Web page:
Safety of an HIV Vaccine (AVX101) in HIV Uninfected Volunteers in the United States and South Africa
|The safety and scientific validity of this study is the responsibility of the study sponsor and investigators. Listing a study does not mean it has been evaluated by the U.S. Federal Government. Read our disclaimer for details.|
|ClinicalTrials.gov Identifier: NCT00063778|
Recruitment Status : Completed
First Posted : July 8, 2003
Last Update Posted : July 2, 2012
|Condition or disease||Intervention/treatment||Phase|
|HIV Infections||Biological: AVX101 Other: placebo||Phase 1|
This study was designed to evaluate the safety and immunogenicity of an alphavirus replicon HIV subtype C gag vaccine. This vaccine utilizes a propagation-defective replicon vector system derived from an attenuated strain of Venezuelan Equine Encephalitis (VEE) virus. The vaccine replicon expresses the gag gene from a South African subtype C isolate of HIV-1.
This study evaluated the AVX101 vaccine in healthy, HIV uninfected volunteers in both the United States and South Africa. Participants will be randomized to receive either vaccine or placebo at study entry and again at Months 1 and 3. The study was originally designed to enroll four groups of participants in both the US and South Africa, with successive groups receiving increasing doses of the vaccine, but was later amended to enroll only two groups. Twelve US participants (US Group 1) were randomized to receive either vaccine or placebo. After a review of initial safety data from this group, 12 South African participants (SA Group 1) were randomized to receive the same vaccine dose as US Group 1 or placebo, while 12 US participants (US Group 2) were randomized to receive the next higher vaccine dose or placebo. Review of safety data from SA Group 1 and US Group 2 was used to inform the decision to begin enrollment into SA Group 2 .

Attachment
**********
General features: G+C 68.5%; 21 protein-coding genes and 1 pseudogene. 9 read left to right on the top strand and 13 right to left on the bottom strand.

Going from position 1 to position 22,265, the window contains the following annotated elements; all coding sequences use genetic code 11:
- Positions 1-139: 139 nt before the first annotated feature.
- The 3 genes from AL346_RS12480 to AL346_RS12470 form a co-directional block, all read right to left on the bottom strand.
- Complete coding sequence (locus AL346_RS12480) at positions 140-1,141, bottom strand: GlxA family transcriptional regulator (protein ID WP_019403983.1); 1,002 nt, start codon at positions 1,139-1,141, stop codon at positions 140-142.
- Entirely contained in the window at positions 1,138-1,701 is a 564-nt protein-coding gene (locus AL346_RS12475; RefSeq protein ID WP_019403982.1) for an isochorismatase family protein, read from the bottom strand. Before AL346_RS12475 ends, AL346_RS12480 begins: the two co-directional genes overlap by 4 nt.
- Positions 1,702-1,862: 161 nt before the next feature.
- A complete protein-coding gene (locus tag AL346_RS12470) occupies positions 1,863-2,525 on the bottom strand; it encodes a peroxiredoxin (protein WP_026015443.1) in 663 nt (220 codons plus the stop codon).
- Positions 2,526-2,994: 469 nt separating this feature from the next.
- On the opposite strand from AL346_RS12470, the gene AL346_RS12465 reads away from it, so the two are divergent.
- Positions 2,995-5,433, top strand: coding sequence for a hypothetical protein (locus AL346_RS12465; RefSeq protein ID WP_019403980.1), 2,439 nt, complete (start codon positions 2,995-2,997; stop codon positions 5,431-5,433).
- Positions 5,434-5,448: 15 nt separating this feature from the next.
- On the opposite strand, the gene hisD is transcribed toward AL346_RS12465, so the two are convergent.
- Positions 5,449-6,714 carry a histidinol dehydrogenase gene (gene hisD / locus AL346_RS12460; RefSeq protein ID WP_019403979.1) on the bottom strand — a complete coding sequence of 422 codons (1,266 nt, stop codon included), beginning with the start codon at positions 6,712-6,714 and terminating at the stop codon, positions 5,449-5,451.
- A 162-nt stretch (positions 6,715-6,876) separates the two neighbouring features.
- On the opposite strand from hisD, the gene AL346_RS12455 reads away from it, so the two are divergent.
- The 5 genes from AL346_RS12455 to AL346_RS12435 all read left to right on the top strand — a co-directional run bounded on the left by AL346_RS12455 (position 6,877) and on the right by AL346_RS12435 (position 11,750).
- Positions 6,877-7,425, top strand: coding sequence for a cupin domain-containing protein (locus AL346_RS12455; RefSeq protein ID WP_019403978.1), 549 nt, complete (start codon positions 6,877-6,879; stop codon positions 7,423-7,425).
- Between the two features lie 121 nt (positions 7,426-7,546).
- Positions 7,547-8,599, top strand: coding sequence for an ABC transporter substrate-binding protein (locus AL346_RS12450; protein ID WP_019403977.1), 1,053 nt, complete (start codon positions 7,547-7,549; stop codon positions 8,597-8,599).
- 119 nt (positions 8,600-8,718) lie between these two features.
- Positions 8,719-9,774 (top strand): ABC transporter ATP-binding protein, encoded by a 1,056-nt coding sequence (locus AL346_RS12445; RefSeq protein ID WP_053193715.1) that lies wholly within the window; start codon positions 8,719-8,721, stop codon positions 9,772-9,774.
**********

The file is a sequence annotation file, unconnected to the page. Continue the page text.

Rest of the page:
Participants had nine study visits over 12 months. Study visits included clinical evaluation, urine and blood tests, and HIV tests. After each injection, participants were asked to record their temperature and any symptoms each day for 7 days and report them to the clinic staff.
|Study Type :||Interventional (Clinical Trial)|
|Actual Enrollment :||48 participants|
|Intervention Model:||Parallel Assignment|
|Masking:||Quadruple (Participant, Care Provider, Investigator, Outcomes Assessor)|
|Official Title:||A Phase I Safety and Immunogenicity Trial of an Alphavirus Replicon HIV Subtype C Gag Vaccine (AVX101, Alphavax, Inc.) in Healthy HIV-1 Uninfected Adult Volunteers|
|Study Start Date :||July 2003|
|Actual Primary Completion Date :||July 2005|
|Actual Study Completion Date :||July 2005|
Experimental: 1 x 10^4 IU dose
Vaccine dose of 1 x 10^4 IU per injection
Alphavirus replicon particle vaccine expressing HIV Gag antigen
Experimental: 1 x 10^5 IU dose
Vaccine dose of 1 x 10^5 IU per injection
Alphavirus replicon particle vaccine expressing HIV Gag antigen
|Placebo Comparator: Placebo||
phosphate buffered saline, pH 7.2, HSA, sodium gluconate, and sucrose
- Grade IV adverse events [ Time Frame: 1 year ]The sample size at each vaccine dose level was selected such that the stopping rule for not escalating the dose (2 or more vaccine-related Grade IV adverse experiences) would be met with high probability if the true toxicity rate was above 15-20%, and such that dose escalation would occur with high probability if the true toxicity rate was less than 5%.